This article was originally published on May 23, 2022.
The act of ‘coming out’ is considered to be one of the defining moments for any person in the rainbow community.
‘It was more about me accepting and embracing myself fully’
Matiu Hamuera, 31 (they/them). Re: Journalist. Te Arawa/Te Rarawa. Image: Maddie Daybell
I was 19 when I came out as takatāpui to my best friends and whānau. Low and behold, the majority of my close people already knew and it was more about me accepting and embracing myself fully.
As a young adult, coming out at 19 would define who I saw myself becoming in the future.
Fast forward to last year, at age 30, I came out publicly online as non-binary. I had already been self-identifying as non-binary for over a year but to proclaim it publicly was just as liberating and empowering for me as when I first came out.
In a docuseries by Re: called 2000s Baby, you can follow a young person’s journey of ‘coming out’ by watching Tristan’s episode.
By the time he turns 21, Tristan wants to tell his parents he has a boyfriend. But ultimately, he wants to be free to be his true self with his whānau.
The moment someone decides to ‘come out’ is completely up to them and the meaning that experience holds is subjective to the individual. Re: spoke to four members of the rainbow community about what ‘coming out’ means to them.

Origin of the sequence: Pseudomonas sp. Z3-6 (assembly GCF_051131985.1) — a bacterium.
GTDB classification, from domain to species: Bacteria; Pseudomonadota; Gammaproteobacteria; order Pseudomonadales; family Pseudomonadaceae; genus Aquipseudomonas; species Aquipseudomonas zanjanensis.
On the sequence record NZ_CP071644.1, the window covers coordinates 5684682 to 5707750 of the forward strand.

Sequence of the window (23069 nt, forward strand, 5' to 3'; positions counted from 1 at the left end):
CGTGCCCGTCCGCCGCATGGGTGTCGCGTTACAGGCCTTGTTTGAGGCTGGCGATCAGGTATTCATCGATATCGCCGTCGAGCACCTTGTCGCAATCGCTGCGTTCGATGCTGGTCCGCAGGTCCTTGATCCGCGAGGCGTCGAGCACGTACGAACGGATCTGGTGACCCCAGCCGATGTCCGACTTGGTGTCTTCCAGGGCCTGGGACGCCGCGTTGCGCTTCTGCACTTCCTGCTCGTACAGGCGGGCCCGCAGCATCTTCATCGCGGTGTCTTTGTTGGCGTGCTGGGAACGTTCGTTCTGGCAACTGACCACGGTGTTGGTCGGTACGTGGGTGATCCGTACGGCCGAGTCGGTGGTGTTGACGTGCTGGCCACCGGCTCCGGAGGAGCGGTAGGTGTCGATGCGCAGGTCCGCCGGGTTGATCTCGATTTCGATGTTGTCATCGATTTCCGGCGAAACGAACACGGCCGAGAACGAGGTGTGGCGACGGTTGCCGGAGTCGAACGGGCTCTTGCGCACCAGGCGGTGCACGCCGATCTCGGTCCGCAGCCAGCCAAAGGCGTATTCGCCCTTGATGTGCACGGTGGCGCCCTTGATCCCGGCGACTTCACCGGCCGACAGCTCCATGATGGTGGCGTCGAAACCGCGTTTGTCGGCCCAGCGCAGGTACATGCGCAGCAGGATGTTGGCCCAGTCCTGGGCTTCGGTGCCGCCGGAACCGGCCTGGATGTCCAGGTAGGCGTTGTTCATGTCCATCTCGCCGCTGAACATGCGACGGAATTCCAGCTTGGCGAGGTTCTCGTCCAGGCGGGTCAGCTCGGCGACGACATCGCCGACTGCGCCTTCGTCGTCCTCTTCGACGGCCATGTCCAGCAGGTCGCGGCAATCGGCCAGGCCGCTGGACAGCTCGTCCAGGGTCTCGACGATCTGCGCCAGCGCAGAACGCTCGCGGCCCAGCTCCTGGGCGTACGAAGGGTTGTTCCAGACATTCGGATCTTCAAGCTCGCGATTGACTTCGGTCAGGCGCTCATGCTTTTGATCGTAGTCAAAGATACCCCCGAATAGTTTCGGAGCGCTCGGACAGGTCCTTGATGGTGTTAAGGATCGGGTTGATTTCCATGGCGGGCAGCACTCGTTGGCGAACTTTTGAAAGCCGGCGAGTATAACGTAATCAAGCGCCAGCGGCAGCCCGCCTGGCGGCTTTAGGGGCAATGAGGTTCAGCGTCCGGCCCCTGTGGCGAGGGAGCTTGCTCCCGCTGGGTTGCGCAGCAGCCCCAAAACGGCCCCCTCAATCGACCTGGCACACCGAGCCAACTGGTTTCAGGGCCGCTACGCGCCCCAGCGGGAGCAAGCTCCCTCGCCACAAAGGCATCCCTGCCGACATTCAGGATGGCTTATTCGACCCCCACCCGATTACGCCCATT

‘Coming out will always have an important space in the queer experience’
Josh McCormack, 22 (he/him). Co-Founder of Collective for Rainbow-Affirming Visibility and Equity. Image: Supplied
Growing up in a small town, Josh McCormack says coming out was an important process for him as it taught him to “carve space for myself in situations or places where queerness has never previously been recognised”.
“As long as we live in a cis- or heteronormative world, I think coming out will always have an important place in the queer experience,” the 22-year-old medical student says.
Josh says while big cities in Aotearoa are becoming increasingly safer for young people to embrace their queerness, there are still a lot of rangatahi in isolated pockets, where this isn’t the case.
As a medical student, Josh says he is acutely aware that the decision to come out to a doctor can directly improve health outcomes for people within rainbow communities.